It's not just a question of formatting either - where I work, a decent budget for a film is in the region of $5-10 million. To be fair, salaries are on a (depressingly!) different scale, but even so, there are certain limitations that are just a fact of life. While it doesn't dictate story choices entirely, cast size, reasonable locations etc, are just stuff that you learn to have half a mental eye on. Obviously studio movies have budgets too and no doubt writers have some awareness of them, but I don't see stuff like that mentioned around here much, so presumably it's different?

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Old 06-07-2012, 04:46 PM   #6
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Default Re: Low Budget Reality

Quote:
Originally Posted by cmmora View Post


Above all the "pros" and "non-pros" here, I take special note when Bill takes time off from his busy schedule to educate and inform us here.

Never stop, Bill. And thanks.
Yes, he's a class act. DD would have a big gaping hole without him.

But... interesting Bill, this answers something that has been bumping around in my head re Prodcos -- you see Prodcos in the HCD who have a "straight to TV" listing, sometimes it's part of a mixed bag of commercial/ad, features, and S to TV or DVD.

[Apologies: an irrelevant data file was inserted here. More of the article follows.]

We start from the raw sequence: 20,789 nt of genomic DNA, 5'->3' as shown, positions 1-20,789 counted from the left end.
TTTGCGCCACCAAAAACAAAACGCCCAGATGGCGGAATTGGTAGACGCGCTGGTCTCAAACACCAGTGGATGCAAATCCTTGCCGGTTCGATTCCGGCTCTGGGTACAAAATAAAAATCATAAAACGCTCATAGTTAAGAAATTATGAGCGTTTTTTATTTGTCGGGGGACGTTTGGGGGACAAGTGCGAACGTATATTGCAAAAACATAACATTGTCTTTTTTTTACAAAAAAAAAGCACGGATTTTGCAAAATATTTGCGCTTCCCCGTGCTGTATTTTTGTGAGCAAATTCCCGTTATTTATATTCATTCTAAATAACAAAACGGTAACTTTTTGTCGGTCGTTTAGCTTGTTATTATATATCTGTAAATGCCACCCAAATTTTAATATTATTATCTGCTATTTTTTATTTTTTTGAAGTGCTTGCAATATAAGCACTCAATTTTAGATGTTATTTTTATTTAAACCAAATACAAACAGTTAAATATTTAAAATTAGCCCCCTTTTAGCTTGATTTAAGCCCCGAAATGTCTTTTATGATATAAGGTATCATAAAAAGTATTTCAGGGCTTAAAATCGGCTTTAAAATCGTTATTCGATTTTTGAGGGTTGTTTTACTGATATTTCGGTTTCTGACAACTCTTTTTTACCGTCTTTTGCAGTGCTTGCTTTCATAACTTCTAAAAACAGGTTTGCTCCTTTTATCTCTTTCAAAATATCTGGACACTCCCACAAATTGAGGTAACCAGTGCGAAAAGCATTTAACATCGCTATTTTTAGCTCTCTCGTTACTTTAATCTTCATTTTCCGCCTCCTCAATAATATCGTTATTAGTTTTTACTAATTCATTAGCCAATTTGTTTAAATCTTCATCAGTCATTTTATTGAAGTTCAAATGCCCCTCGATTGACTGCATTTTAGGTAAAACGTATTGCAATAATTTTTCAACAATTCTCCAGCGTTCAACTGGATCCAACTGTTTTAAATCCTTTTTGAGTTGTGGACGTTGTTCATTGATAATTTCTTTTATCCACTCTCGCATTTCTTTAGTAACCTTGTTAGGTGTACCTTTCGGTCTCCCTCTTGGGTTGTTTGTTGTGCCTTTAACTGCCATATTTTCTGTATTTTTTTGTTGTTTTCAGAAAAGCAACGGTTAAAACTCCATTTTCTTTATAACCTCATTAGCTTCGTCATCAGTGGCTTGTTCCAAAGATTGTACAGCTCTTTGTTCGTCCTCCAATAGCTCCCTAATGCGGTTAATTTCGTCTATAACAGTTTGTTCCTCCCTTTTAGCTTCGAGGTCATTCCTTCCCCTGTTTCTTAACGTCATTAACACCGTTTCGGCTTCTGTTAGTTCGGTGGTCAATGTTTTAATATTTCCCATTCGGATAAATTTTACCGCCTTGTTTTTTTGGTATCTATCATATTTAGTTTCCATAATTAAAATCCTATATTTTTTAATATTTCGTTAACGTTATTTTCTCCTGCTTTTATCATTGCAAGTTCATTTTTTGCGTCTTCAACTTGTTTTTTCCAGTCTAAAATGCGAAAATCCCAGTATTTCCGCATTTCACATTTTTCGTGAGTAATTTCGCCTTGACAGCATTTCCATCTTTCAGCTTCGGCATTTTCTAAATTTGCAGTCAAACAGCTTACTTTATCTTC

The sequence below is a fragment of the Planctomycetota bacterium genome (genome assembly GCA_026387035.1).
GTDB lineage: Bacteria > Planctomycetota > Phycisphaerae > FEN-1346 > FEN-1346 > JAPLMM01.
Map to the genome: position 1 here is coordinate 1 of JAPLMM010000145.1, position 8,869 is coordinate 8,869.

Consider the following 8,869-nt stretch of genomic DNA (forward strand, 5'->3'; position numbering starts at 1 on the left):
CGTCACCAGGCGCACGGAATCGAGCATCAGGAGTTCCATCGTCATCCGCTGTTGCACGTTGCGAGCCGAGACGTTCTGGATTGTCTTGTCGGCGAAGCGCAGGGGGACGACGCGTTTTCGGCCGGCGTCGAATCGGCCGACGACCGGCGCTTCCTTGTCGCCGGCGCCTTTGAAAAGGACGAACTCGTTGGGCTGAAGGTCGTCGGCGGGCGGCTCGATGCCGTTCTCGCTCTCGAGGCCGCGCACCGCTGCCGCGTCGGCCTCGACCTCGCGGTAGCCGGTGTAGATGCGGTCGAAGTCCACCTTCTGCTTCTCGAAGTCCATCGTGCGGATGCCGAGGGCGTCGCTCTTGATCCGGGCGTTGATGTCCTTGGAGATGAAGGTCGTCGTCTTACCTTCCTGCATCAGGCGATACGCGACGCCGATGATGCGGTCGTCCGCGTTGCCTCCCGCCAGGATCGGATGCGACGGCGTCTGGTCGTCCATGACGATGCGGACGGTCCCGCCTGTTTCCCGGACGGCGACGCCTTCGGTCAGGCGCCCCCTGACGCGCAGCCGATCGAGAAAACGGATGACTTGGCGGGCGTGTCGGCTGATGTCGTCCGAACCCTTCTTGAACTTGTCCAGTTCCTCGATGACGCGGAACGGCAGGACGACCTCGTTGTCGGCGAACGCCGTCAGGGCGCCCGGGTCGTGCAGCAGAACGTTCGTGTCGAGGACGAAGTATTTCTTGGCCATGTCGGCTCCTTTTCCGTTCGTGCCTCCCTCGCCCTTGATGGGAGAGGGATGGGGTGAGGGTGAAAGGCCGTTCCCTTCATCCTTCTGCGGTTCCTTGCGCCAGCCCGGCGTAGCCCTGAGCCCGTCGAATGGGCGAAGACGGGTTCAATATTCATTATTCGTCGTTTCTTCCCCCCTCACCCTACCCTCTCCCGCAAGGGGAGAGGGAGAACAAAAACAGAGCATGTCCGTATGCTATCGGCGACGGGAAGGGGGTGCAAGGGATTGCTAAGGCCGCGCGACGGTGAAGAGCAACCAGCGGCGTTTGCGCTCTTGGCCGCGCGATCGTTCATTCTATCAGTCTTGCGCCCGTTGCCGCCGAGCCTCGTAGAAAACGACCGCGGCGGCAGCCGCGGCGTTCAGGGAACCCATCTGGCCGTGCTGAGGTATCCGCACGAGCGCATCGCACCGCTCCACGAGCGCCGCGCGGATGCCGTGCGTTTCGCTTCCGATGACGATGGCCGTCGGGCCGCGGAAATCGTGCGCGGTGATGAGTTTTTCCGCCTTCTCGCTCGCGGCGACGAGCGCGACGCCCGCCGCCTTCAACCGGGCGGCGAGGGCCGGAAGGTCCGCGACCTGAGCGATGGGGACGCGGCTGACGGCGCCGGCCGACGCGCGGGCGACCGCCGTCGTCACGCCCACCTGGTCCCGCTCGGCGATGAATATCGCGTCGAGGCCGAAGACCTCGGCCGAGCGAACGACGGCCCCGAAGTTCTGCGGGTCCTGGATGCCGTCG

I've always assumed that the script formats were the same... however, I can understand how as "product" ALONE there's a look or feel aimed at with some lower budget films, Seagall and others alike have their own brand of sorts. We know what to expect from a Seagall film, but we've all watched films like Duel, by Spielberg, okay it's a while back, but that was a straight to TV film if I recall?

So, I just figured that there was only a budget thing going on in these types of films, "type" being broad, and even if it's a boobs and explosions flick the scripts looks the same because that's the industry standard, people move between jobs, so they are familiar with the same look, process.

Now boobs and explosions are a good thing IMHO, I always take note when they're around.